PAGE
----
Investors urge meat companies to do more to tackle "significant water pollution risks" associated with feeding, slaughtering and processing livestock

Investors urge meat companies to do more to tackle "significant water pollution risks" associated with feeding, slaughtering and processing livestock

Institutional investors in the US are calling on some of the nation's biggest producers of turkey and other meats to do more to tackle the "significant water pollution risks" associated with feeding, slaughtering and processing livestock.

Forty-five investors, collectively managing more than US$1trn in assets, have sent joint letters to four of the largest producers in the meat industry – Cargill, JBS, Perdue Farms and Smithfield Foods – to highlight the issue just days ahead of the US Thanksgiving holiday.

The non-profit sustainability organisation Ceres said investors asked the companies to assess the pollution impacts of their direct operations, as well as their supply chains, "and develop a comprehensive water stewardship policy with related goals" to "address non-compliance and minimising permitted releases to waterways, safe storage and management of animal waste and minimising fertiliser run-off from animal feed production".

Ceres said the letters came a month after Hurricane Matthew "inundated poultry and hog farms in North Carolina, flooding manure lagoons and killing more than two million chickens, turkeys and hogs". The signatories are members of Ceres and the Interfaith Center on Corporate Responsibility.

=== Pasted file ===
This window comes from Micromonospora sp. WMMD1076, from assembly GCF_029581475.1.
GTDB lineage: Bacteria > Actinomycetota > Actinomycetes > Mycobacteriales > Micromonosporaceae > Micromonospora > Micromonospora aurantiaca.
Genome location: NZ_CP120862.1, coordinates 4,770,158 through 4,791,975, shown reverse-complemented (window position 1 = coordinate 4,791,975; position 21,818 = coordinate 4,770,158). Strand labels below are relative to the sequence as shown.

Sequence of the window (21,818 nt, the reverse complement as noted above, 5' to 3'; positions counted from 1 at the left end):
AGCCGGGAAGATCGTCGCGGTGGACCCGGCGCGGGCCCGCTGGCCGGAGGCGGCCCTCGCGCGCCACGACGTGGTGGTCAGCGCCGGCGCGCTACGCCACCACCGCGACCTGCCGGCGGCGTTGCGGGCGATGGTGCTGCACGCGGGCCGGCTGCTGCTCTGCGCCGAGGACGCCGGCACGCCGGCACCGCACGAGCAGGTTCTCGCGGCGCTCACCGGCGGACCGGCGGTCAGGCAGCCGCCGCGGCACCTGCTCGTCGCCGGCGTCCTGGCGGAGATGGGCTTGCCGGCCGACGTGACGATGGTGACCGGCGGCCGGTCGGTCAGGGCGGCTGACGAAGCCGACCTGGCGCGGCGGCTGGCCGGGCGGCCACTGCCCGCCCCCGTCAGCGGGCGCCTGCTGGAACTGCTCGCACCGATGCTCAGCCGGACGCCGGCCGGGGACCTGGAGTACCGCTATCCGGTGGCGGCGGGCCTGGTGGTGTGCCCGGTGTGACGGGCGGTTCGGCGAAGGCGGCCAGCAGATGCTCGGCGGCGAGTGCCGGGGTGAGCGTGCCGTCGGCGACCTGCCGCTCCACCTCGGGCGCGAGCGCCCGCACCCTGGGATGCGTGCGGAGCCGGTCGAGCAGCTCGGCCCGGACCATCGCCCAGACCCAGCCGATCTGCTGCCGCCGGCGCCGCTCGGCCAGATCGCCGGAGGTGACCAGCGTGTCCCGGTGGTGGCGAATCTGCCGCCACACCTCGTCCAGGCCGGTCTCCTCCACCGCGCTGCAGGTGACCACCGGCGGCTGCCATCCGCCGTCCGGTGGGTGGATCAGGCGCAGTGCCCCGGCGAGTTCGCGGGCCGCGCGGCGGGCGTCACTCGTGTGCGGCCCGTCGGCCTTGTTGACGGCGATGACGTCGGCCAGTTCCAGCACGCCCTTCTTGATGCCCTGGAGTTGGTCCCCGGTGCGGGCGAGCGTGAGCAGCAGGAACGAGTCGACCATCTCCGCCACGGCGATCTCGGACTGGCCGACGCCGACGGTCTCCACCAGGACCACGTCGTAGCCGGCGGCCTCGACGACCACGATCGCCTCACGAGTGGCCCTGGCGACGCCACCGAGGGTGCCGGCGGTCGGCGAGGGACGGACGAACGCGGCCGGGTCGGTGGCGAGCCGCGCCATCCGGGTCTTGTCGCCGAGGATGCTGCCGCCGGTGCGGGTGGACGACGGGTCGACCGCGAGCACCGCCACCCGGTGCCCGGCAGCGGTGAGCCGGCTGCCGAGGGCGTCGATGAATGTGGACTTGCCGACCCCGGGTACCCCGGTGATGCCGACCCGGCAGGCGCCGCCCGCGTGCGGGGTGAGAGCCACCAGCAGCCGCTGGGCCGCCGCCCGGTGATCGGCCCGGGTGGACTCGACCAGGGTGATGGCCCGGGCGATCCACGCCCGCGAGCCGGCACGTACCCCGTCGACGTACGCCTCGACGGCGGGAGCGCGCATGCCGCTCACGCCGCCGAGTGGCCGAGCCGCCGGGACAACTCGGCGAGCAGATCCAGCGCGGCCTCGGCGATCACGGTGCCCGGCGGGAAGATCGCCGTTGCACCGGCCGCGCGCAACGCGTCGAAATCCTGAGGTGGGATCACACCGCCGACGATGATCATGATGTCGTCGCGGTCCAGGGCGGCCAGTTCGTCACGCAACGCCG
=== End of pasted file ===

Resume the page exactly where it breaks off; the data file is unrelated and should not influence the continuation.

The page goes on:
The letters follow several shareholder proposals filed with other meat sector players,including Tyson Foods, Hormel Foods, Pilgrim's Pride and Sanderson Farms, that call for improved water management. 

"As investors analysing water risks in our portfolios, we believe that robust management of water quality challenges is a critical aspect of risk management in the meat industry, and one of increasing importance in the context of climate change and growing weather extremes," the investors wrote.

Kristel Verhoef, active ownership specialist at ACTIAM, which has EUR56bn (US$59.5bn) in assets under management, said: "Broad mismanagement of local water resources can lead to devastating regulatory, reputational, and litigation risks, weakening a company's ability to operate profitably."

Ceres said companies that have begun responding to its concerns include meat processor Hormel Foods, "which along with several others has joined the Ceres-World Wildlife Fund AgWater Challenge, an initiative to advance water stewardship in the food sector".